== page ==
“Force Four; moderate breeze; under all sail and clean full, would go from five to six knots.”
“Force Ten; whole gale; with which she could only bear close-reefed main topsail and reefed foresail.”
The admiral’s scale was adopted by the British Navy in 1838 and was gradually accepted by the other navies and mercantile fleets of the world. A fourth factor, that of the effect of the wind on the sea, was soon added to the first three.
To Force Four; “small waves, becoming longer; fairly frequent whitecaps.”
To Force Ten; “very high waves with long, overhanging crests . . . foam, in great patches, is blown in dense white streaks . . . white appearance . . . rolling . . . heavy and shocklike. Visibility affected.”
(For use on land, the effect of the wind on smoke, branches, telegraph wires and trees was given.)
In 1874, when the International Meteorologic Committee adopted the Beaufort Scale for telegraphic transmission of weather data, it took notice of the fact that the scale dealt in wind results, not in actual wind speed or velocity. Therefore, a correlative scale was developed, matching each Beaufort point with a wind velocity within certain limits, from one to three knots for the lesser winds, on up to a differential of from seven to nine knots for the stronger. Later the Beaufort Scale was extended five more force numbers, up to seventeen, with a top velocity of one hundred eighteen knots.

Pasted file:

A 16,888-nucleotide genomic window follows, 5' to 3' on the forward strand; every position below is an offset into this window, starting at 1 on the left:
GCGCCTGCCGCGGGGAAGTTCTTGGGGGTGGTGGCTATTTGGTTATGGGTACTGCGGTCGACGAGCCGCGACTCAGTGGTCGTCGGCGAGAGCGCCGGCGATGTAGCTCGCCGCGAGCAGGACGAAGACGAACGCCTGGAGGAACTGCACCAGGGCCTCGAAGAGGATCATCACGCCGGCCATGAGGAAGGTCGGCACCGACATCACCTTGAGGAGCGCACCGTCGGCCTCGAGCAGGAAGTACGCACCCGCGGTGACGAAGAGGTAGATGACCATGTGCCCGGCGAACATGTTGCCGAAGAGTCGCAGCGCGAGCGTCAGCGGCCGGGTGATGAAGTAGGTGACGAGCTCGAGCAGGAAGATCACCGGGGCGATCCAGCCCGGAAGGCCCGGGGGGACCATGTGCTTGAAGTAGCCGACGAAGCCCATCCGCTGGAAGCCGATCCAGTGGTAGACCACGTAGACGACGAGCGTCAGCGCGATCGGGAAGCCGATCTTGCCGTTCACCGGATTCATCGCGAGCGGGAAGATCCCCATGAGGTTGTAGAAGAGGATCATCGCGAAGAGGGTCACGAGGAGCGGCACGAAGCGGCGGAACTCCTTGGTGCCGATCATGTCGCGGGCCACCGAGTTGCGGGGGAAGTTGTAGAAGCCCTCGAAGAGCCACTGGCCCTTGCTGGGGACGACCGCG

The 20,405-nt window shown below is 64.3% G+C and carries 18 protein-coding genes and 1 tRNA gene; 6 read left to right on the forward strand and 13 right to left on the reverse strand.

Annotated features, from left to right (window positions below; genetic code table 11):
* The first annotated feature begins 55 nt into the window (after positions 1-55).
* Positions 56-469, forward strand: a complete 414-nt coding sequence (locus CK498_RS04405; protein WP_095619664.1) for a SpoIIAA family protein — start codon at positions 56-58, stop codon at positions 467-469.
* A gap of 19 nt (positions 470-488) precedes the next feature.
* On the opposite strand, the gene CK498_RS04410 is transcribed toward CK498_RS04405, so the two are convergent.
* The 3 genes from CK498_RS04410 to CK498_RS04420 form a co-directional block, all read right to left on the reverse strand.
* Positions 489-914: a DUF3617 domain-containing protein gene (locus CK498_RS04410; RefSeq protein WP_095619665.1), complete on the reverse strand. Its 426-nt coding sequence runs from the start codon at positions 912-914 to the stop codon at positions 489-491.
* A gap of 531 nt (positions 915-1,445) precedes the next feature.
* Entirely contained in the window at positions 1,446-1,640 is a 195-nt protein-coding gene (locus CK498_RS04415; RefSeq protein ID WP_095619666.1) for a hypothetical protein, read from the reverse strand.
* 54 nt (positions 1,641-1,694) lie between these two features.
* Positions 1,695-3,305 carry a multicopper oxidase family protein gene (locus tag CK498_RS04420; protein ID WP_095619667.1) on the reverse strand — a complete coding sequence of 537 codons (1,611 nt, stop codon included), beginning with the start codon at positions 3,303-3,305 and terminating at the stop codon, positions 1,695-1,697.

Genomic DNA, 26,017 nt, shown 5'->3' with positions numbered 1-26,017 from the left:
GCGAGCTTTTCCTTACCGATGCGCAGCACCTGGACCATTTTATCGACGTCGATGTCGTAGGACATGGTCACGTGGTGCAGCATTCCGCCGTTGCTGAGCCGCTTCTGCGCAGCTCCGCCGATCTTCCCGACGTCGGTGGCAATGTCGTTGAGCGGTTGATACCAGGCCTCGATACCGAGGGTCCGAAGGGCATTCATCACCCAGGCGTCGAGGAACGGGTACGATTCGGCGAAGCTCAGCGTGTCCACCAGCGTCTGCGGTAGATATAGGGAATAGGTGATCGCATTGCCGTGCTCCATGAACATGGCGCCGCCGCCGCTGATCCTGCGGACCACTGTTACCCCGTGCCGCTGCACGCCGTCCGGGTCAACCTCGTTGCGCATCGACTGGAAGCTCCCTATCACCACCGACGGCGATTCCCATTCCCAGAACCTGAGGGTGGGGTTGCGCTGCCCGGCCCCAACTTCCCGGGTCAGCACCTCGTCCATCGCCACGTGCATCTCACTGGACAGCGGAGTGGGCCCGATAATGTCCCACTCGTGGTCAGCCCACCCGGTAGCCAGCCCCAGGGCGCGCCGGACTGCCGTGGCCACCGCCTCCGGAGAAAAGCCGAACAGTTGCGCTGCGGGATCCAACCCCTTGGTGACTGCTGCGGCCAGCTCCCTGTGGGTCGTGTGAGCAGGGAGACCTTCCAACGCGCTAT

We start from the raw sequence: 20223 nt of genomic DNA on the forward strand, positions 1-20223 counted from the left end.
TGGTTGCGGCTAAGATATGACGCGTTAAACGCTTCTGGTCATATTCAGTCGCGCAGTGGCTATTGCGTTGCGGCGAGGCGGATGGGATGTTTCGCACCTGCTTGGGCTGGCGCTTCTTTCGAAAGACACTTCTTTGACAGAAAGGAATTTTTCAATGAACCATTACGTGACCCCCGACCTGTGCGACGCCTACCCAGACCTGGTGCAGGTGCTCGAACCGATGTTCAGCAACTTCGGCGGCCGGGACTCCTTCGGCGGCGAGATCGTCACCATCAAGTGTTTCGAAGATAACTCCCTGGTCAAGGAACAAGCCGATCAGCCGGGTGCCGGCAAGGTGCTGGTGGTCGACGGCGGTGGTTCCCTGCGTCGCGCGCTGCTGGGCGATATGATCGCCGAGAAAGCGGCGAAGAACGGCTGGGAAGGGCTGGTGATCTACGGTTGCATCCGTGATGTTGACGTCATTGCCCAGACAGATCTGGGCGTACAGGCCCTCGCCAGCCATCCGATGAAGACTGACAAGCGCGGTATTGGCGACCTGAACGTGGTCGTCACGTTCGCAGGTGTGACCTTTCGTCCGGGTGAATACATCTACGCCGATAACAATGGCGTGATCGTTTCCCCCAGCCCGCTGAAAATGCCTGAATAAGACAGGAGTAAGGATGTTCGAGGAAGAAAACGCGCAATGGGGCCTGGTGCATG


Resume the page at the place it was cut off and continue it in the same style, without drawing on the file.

Force Four has a wind velocity from eleven to sixteen knots; Force Ten, from forty-eight to fifty-five knots.
These speeds are presumably read from an anemometer set up in an unobstructed area six meters (around twenty feet) from the ground.
In its search for better weather forecasting, the United States Weather Bureau has raised its anemometer height to eleven meters (approximately thirty-six feet) above the ground, and has systemized its velocity increases into an orderly progression, in all but five instances, of five miles an hour. It is this reading that most weather broadcasts give (abroad, this may be read in kilometers per hour or meters per second), but weather maps, somewhat confusingly, record the wind speed to the nearest five knots. Arrows are drawn, plotted as flying with the wind, and velocity is shown by half feathers for five knots (one point Beaufort), full feathers for ten knots (two pints Beaufort), and flags for fifty knots.
Not that the admiral is completely forgotten. As he felt, a good seaman can always observe. For ships and boats at sea, as well as for interested persons on shore, with no anemometer available, observation can result in a very good estimate of the speed and force of the wind.
For when “the air is filled with foam and spray,” the wind is described as “hurricane” and has a probable speed of over sixty-five knots. It’s Force Twelve on the Beaufort, and it’s time for our ship “to show no canvas.”
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March 3, 2010 / JD Neeson / 0